OpenAI’s new safety team is led by board members, including CEO Sam Altman

The move raises questions about self-policing after high-profile safety resignations earlier this month.

OpenAI
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OpenAI has created a new Safety and Security Committee less than two weeks after the company dissolved the team tasked with protecting humanity from AI’s existential threats. This latest iteration of the group responsible for OpenAI’s safety guardrails will include two board members and CEO Sam Altman, raising questions about whether the move is little more than self-policing theatre amid a breakneck race for profit and dominance alongside partner Microsoft.

The Safety and Security Committee, formed by OpenAI’s board, will be led by board members Bret Taylor (Chair), Nicole Seligman, Adam D’Angelo and Sam Altman (CEO). The new team follows co-founder Ilya Sutskever’s and Jan Leike’s high-profile resignations, which raised more than a few eyebrows. Their former “Superalignment Team” was only created last July.

Following his resignation, Leike wrote in an X (Twitter) thread on May 17 that, although he believed in the company’s core mission, he left because the two sides (product and safety) “reached a breaking point.” Leike added that he was “concerned we aren’t on a trajectory” to adequately address safety-related issues as AI grows more intelligent. He posted that the Superalignment team had recently been “sailing against the wind” within the company and that “safety culture and processes have taken a backseat to shiny products.”

A cynical take would be that a company focused primarily on “shiny products” — while trying to fend off the PR blow of high-profile safety departures — might create a new safety team led by the same people speeding toward those shiny products.

Headshot of former OpenAI head of alignment Jan Leike. He smiles against a grayish-brown background.
Former OpenAI head of alignment Jan Leike (Jan Leike / X)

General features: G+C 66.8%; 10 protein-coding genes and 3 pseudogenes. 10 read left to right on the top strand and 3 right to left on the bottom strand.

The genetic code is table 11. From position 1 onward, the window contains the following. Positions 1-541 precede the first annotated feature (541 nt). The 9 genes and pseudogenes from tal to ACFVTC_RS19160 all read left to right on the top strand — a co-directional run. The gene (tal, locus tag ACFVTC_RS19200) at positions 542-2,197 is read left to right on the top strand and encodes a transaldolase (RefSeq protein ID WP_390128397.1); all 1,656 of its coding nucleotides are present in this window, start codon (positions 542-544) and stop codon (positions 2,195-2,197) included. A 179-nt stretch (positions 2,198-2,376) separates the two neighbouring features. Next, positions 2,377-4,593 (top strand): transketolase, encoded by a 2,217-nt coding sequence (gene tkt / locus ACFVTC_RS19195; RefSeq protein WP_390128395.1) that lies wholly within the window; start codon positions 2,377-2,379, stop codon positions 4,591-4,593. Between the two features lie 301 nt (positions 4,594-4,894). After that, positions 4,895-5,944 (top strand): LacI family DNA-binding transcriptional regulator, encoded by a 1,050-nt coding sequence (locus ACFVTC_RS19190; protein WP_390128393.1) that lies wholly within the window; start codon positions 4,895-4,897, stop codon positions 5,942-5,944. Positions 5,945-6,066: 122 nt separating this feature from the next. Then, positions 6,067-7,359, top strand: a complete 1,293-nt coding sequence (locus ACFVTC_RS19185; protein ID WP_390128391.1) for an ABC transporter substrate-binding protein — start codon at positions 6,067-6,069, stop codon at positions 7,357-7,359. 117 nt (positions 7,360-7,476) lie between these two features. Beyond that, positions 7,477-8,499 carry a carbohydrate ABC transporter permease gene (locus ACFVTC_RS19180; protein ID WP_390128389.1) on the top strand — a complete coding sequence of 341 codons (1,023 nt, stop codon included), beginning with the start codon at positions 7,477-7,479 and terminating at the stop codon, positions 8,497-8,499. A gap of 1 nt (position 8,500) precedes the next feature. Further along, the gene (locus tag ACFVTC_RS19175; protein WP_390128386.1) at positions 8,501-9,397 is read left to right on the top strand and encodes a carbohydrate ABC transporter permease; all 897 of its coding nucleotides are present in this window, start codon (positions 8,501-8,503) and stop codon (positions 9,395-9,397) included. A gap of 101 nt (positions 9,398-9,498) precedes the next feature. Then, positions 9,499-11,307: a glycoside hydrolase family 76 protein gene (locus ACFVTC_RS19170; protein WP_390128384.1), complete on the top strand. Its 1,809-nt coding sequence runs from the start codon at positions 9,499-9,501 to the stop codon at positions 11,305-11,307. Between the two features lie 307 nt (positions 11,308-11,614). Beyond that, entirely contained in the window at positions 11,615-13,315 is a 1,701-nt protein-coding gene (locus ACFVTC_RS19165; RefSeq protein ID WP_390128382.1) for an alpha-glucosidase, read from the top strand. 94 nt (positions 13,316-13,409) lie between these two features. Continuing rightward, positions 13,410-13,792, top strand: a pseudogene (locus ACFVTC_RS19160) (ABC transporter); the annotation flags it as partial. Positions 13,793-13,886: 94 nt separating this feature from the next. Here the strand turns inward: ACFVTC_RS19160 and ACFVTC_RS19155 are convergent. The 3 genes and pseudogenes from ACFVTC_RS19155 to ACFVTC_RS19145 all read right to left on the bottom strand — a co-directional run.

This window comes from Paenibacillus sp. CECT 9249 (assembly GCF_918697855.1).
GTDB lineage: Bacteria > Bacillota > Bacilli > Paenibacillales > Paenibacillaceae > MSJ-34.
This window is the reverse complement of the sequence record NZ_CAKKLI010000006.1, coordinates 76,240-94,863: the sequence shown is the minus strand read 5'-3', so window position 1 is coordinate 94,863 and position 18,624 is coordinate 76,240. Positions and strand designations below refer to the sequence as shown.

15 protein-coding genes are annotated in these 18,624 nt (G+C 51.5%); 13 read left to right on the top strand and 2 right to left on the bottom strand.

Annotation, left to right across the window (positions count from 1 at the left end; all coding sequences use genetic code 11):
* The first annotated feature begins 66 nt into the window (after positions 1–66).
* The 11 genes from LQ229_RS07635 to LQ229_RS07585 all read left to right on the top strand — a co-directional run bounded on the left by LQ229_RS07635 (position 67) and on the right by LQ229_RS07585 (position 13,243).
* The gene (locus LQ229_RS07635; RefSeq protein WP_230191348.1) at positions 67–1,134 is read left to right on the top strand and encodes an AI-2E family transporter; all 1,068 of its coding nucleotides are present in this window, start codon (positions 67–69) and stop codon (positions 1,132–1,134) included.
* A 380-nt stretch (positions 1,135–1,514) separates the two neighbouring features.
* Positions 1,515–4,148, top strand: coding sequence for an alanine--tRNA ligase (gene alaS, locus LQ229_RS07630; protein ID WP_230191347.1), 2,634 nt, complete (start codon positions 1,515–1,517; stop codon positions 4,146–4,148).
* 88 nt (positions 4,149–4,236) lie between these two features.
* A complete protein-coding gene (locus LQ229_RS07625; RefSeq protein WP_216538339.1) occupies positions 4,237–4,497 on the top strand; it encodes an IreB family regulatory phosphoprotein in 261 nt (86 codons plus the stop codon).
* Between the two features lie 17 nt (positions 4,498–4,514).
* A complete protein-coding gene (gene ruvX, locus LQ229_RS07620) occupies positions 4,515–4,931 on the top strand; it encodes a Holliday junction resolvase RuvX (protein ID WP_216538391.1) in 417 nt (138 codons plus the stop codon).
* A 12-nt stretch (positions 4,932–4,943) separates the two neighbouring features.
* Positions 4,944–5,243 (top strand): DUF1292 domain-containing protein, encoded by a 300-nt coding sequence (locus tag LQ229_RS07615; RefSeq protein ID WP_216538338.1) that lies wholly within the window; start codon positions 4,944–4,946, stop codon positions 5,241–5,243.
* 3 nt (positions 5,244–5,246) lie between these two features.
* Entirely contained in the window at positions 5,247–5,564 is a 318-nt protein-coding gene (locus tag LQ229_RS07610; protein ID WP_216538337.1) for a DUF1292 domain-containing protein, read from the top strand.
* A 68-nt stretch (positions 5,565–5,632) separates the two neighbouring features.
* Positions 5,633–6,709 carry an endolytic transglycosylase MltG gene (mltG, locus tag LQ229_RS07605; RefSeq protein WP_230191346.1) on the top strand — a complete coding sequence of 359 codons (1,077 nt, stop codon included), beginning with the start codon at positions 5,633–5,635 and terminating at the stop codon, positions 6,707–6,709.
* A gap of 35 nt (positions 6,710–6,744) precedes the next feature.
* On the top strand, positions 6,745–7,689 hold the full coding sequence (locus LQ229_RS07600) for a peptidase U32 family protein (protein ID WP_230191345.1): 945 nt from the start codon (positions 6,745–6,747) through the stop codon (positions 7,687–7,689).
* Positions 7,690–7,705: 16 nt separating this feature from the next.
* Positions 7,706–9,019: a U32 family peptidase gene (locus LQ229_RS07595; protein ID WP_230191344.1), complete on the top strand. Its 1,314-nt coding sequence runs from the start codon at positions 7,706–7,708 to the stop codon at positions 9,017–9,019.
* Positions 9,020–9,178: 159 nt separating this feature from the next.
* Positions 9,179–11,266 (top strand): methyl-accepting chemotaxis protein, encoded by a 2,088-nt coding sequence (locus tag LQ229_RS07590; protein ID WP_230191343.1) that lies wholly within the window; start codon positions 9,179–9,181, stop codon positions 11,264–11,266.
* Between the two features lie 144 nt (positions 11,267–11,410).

The safety departures earlier this month weren’t the only concerning news from the company recently. It also launched (and quickly pulled) a new voice model that sounded remarkably like two-time Oscar Nominee Scarlett Johansson. The Jojo Rabbit actor then revealed that OpenAI Sam Altman had pursued her consent to use her voice to train an AI model but that she had refused.

In a statement to Engadget, Johansson’s team said she was shocked that OpenAI would cast a voice talent that “sounded so eerily similar” to her after pursuing her authorization. The statement added that Johansson’s “closest friends and news outlets could not tell the difference.”

OpenAI also backtracked on nondisparagement agreements it had required from departing executives, changing its tune to say it wouldn’t enforce them. Before that, the company forced exiting employees to choose between being able to speak against the company and keeping the vested equity they earned.

The Safety and Security Committee plans to “evaluate and further develop” the company’s processes and safeguards over the next 90 days. After that, the group will share its recommendations with the entire board. After the whole leadership team reviews its conclusions, it will “publicly share an update on adopted recommendations in a manner that is consistent with safety and security.”

In its blog post announcing the new Safety and Security Committee, OpenAI confirmed that the company is currently training its next model, which will succeed GPT-4. “While we are proud to build and release models that are industry-leading on both capabilities and safety, we welcome a robust debate at this important moment,” the company wrote.